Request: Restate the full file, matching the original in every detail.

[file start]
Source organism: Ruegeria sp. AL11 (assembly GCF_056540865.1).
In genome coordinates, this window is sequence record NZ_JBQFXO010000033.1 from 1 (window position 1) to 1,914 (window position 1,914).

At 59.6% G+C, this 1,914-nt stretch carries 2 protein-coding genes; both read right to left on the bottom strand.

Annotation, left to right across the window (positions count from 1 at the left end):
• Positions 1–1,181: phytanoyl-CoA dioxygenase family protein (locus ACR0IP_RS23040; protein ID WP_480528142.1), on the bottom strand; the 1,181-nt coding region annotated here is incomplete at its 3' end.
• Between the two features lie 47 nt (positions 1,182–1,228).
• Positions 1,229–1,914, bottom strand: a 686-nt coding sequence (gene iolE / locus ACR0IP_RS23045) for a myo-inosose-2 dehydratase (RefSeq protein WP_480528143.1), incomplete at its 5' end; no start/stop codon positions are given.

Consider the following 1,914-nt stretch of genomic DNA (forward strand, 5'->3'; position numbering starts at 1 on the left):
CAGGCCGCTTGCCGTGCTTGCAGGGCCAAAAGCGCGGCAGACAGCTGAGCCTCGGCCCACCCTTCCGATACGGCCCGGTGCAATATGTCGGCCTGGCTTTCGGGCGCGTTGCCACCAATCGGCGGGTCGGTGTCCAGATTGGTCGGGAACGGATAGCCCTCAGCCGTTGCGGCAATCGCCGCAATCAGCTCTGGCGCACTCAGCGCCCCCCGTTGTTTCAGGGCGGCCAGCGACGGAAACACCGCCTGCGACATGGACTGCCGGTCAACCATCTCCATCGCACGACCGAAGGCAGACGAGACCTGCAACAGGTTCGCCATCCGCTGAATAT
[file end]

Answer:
Source organism: Ruegeria sp. AL11 (assembly GCF_056540865.1).
In genome coordinates, this window is sequence record NZ_JBQFXO010000033.1 from 1 (window position 1) to 1,914 (window position 1,914).

At 59.6% G+C, this 1,914-nt stretch carries 2 protein-coding genes; both read right to left on the bottom strand.

Annotation, left to right across the window (positions count from 1 at the left end):
• Positions 1–1,181: phytanoyl-CoA dioxygenase family protein (locus ACR0IP_RS23040; protein ID WP_480528142.1), on the bottom strand; the 1,181-nt coding region annotated here is incomplete at its 3' end.
• Between the two features lie 47 nt (positions 1,182–1,228).
• Positions 1,229–1,914, bottom strand: a 686-nt coding sequence (gene iolE / locus ACR0IP_RS23045) for a myo-inosose-2 dehydratase (RefSeq protein WP_480528143.1), incomplete at its 5' end; no start/stop codon positions are given.

Consider the following 1,914-nt stretch of genomic DNA (forward strand, 5'->3'; position numbering starts at 1 on the left):
CAGGCCGCTTGCCGTGCTTGCAGGGCCAAAAGCGCGGCAGACAGCTGAGCCTCGGCCCACCCTTCCGATACGGCCCGGTGCAATATGTCGGCCTGGCTTTCGGGCGCGTTGCCACCAATCGGCGGGTCGGTGTCCAGATTGGTCGGGAACGGATAGCCCTCAGCCGTTGCGGCAATCGCCGCAATCAGCTCTGGCGCACTCAGCGCCCCCCGTTGTTTCAGGGCGGCCAGCGACGGAAACACCGCCTGCGACATGGACTGCCGGTCAACCATCTCCATCGCACGACCGAAGGCAGACGAGACCTGCAACAGGTTCGCCATCCGCTGAATAT